By CourtesyJanuary 24, 2011
CASSELBERRY, Fla. - This morning at the All Faiths Memorial Cemetery in Casselberry, Fla., approximately 200 people gathered at the grave of 24-year-old Staff Sgt. Robert Miller to witness the unveiling of his Medal of Honor marker in a ceremony hosted by the United States Army Special Operations Command and the Miller family.
Attendees to the event consisted of members from the Special Operations Command, Florida Governor Rick Scott, local and regional government officials, junior ROTC cadets, family, friends, and military veterans. Both the commanding general of USASOC, Lt. Gen. John F. Mulholland Jr. and the Special Operations Commander, Adm. Eric Olson spoke at the event.
"Robby was tough, skilled, smart and proving in many battles. He knew what he was doing and what mattered. Those who spent time with him understood that they were in the presence of a gifted and giving man to whom they could trust their very lives," said Adm. Eric T. Olson, Special Operations Commander.
In 2003, Miller enlisted in the Army as an 18 X-ray, Special Forces candidate. He graduated from the Special Forces Qualification Course on Sept. 26, 2004 and was assigned to Alpha Company, 3rd Battalion, 3rd Special Forces Group (Airborne).
Miller was awarded the Medal of Honor on Oct. 6, 2010 posthumously for heroism and valor in combat while serving in Afghanistan in January 25, 2008. The event marks the three year anniversary of his death.
"We thank all those present today, his family and friends, and especially his teammates and the Special Forces command-he was so proud to be in your ranks," said Maureen Miller, Staff Sgt. Miller's mother. "This marker that we place on his tomb today is another reminder of our son's heroism, but it is also a testament of solidarity with other parents who have dealt with loss. It is an honor to share this moment with all of you who knew and loved Rob so dearly."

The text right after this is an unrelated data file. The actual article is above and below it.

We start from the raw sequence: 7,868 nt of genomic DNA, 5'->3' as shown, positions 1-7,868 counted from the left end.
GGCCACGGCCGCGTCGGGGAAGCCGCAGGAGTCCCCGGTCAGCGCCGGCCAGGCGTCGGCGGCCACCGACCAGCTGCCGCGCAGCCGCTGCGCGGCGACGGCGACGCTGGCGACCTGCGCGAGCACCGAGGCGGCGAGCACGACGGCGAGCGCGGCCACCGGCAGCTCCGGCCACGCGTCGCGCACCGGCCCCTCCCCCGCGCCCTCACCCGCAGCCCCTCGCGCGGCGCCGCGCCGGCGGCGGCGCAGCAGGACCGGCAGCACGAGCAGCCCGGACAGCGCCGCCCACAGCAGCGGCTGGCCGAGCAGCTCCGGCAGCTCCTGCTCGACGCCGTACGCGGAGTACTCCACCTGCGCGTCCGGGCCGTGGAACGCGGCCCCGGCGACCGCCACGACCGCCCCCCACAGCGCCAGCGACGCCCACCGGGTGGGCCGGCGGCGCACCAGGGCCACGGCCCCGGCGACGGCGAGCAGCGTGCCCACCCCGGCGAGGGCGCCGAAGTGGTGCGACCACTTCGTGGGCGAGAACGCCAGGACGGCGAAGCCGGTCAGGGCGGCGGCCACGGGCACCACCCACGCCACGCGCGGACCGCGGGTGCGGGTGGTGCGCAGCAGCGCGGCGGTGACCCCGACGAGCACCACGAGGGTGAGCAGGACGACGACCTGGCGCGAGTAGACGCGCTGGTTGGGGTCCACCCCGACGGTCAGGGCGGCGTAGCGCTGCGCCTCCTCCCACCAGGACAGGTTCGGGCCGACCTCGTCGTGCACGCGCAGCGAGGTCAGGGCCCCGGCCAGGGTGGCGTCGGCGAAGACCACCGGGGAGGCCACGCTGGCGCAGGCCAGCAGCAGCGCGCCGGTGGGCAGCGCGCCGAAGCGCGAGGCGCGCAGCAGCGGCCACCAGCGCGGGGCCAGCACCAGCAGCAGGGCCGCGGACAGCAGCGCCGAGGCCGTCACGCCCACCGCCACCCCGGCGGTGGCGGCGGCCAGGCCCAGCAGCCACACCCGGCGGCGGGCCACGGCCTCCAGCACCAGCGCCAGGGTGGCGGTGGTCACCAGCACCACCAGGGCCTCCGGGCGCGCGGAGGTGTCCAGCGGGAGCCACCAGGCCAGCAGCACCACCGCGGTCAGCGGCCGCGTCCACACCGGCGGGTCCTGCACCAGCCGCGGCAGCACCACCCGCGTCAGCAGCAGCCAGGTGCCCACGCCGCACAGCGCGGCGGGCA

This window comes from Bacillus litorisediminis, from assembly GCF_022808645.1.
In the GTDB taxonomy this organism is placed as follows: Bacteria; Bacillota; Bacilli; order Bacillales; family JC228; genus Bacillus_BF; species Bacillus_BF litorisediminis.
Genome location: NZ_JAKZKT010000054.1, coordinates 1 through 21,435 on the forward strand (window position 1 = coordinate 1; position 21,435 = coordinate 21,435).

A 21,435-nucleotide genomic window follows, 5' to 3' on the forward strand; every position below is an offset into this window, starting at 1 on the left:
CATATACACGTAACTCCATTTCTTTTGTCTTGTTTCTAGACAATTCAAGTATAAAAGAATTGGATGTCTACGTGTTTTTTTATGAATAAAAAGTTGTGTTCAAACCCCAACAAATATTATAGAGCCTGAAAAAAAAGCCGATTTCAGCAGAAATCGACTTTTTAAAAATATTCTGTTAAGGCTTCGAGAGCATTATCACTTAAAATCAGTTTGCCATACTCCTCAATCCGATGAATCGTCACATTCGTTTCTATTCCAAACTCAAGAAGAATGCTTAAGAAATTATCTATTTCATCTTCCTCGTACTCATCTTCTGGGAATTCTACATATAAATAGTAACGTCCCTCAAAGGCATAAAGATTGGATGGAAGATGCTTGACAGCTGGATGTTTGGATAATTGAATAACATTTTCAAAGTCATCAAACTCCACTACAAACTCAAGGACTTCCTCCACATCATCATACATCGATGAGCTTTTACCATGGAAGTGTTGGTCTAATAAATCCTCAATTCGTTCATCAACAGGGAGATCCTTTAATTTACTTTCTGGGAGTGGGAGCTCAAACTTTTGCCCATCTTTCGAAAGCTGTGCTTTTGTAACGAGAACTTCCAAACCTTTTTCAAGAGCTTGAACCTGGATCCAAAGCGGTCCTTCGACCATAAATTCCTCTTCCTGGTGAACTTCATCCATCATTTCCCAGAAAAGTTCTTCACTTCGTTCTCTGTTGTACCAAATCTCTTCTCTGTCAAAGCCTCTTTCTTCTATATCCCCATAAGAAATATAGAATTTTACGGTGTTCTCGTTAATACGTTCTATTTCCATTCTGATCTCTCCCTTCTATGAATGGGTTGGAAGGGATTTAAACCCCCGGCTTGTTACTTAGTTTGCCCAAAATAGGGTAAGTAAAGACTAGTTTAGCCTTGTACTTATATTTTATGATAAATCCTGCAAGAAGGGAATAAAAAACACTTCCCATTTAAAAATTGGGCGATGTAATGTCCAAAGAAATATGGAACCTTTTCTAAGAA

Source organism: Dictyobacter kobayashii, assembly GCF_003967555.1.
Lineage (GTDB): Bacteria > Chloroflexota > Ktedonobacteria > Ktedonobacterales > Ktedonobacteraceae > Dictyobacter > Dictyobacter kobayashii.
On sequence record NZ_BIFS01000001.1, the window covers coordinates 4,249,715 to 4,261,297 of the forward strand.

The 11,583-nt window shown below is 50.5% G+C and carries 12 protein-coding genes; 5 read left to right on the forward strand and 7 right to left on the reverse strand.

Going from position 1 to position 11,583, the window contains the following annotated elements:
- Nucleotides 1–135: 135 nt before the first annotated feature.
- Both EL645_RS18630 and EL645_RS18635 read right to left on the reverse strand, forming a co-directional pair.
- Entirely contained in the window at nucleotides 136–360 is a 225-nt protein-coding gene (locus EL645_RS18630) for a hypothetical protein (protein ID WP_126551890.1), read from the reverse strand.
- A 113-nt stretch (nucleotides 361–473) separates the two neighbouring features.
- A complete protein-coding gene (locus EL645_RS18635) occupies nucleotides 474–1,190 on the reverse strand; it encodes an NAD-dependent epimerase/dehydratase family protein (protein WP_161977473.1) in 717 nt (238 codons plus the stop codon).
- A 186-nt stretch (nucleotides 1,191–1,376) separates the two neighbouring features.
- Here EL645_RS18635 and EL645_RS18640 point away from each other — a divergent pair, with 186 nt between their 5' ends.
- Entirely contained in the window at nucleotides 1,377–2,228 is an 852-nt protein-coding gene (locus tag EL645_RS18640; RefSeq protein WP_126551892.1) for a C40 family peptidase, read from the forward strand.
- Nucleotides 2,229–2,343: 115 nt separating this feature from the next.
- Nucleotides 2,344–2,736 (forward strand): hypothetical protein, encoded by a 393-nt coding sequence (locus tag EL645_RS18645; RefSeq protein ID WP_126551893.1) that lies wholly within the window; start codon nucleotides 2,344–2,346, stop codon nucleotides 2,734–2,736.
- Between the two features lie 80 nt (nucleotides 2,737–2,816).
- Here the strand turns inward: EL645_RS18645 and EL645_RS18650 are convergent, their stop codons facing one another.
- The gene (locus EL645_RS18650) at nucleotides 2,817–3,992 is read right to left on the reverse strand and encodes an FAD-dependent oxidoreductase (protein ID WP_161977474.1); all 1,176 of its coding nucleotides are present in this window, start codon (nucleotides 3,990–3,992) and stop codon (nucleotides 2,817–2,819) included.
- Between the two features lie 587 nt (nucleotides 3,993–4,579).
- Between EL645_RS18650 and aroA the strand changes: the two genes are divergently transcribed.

Miller was recognized for his valorous actions in the Gowerdesh Valley, while serving as a Special Forces Weapons Sergeant for his team. His patrol came under attack from insurgents. He deliberately moved forward exposing his position repeatedly, drawing fire from more than 100 enemy fighters, ultimately saving the lives of his fellow Green Berets and 15 local Afghanistan National Army soldiers.
Members of Miller's former Operational Detachment-Alpha also attended the ceremony to pay their respects to the family and remember their fallen brother who risked his life for them.
"It's men like Robby who make the U.S. military special. I'm able to talk to you guys because of Robby Miller. That's what makes this country so great are men like Robby who are willing to die for their friends," said Maj. Robert Cusick, former team leader for Operational Detachment Alpha 3312.
Miller was the seventh service member and first Special Forces soldier to receive the Medal of Honor during operations in Iraq and Afghanistan.